The engineering team can then modify the scan to suit the design because many feet, such as rigid flat feet, are difficult to perform the arch correction technique due to their own sagging anatomy. Using traditional methods, we would have to grind positive plaster for hours by polishing and by eye. But what if the cast is lost or the patient needs an exact copy of the treatment after a few years? Thanks to our solution, we are able to offer replicas to customers all over the world.
3DN: What 3D printing method do you use to design your soles?
After testing several 3D printing technologies, we finally settled on selective laser sintering (SLS). This printing method allowed us to find the perfect balance between print speed and accuracy. The offer of 100% one-piece parts that meet the mechanical limitations of the foot (weight, deformation and fatigue) was one of the main selection criteria.
Thanks to a low power laser, the material is melted, resulting in parts that are very similar to injection molded parts with very good surface finishes. We are currently working with PA12 as the base material, which gives us the perfect balance between the flexibility the user needs for a comfortable sole and the stiffness needed to correct the biomechanics of the foot.
3DN: How do you see the future of 3D printing in this area?
3D printing, as in other areas, has become one of the most revolutionary advances in recent years. He was able to shorten the delivery time of the insoles, and in combination with personalized orthopedic insole design software, he was able to achieve a micron fit close to the user’s foot. In recent years, thanks to open source printers and new developments in various materials, industrial-level 3D printing has become democratized for start-ups and small companies that could not invest heavily in purchasing this type of rapid prototyping and small series machines.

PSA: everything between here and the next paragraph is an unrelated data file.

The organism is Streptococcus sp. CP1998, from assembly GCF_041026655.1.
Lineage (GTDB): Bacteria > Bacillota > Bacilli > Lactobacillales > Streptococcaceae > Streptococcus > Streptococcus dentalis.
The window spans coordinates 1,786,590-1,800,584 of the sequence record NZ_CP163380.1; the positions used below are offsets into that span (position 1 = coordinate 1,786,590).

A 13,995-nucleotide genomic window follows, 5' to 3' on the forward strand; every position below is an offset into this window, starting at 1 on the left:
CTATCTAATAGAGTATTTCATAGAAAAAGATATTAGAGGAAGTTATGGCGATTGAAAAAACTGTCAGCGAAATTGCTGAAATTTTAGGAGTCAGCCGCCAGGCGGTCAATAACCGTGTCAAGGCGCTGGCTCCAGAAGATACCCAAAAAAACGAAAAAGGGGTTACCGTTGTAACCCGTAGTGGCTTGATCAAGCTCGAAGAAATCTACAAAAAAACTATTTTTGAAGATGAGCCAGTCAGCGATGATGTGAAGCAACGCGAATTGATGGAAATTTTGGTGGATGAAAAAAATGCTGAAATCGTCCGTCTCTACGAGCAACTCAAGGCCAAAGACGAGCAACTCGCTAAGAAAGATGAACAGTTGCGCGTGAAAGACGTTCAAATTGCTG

Wypro is currently in the research and development phase with several different lines. On the one hand, the development of new specific materials for the manufacture of orthopedic insoles, in cooperation with a multinational company, we develop a resin with mechanical properties between polypropylene and TPU. On the other hand, we are starting to implement automatisms using machine learning to predict treatment and design biomechanical insoles based on the pathologies presented by the patient and the order form submitted by the professional, thus reducing design time and improving delivery times, a decisive factor for treatment.
Biomechanical insoles have changed a lot in recent years. Adjustment times are minimal and our patients’ quality of life improves exponentially with the use of Wypro 3D Medical insoles, which utilize finite element design, laser sintering and predictive design technologies. This allows you to get very short adaptation periods and adapt to any type of shoe.
3D printing technology has many little-known uses, such as developing treatments for podiatry. However, we have only discovered the tip of the iceberg, 3D printing still has a long way to go and many developments that we don’t know about yet. We can continue to use this versatile and efficient technology for manufacturing and prototyping in various fields and continue to improve people’s quality of life.
3DN: Last word for our readers?
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* All photos credited to Wypro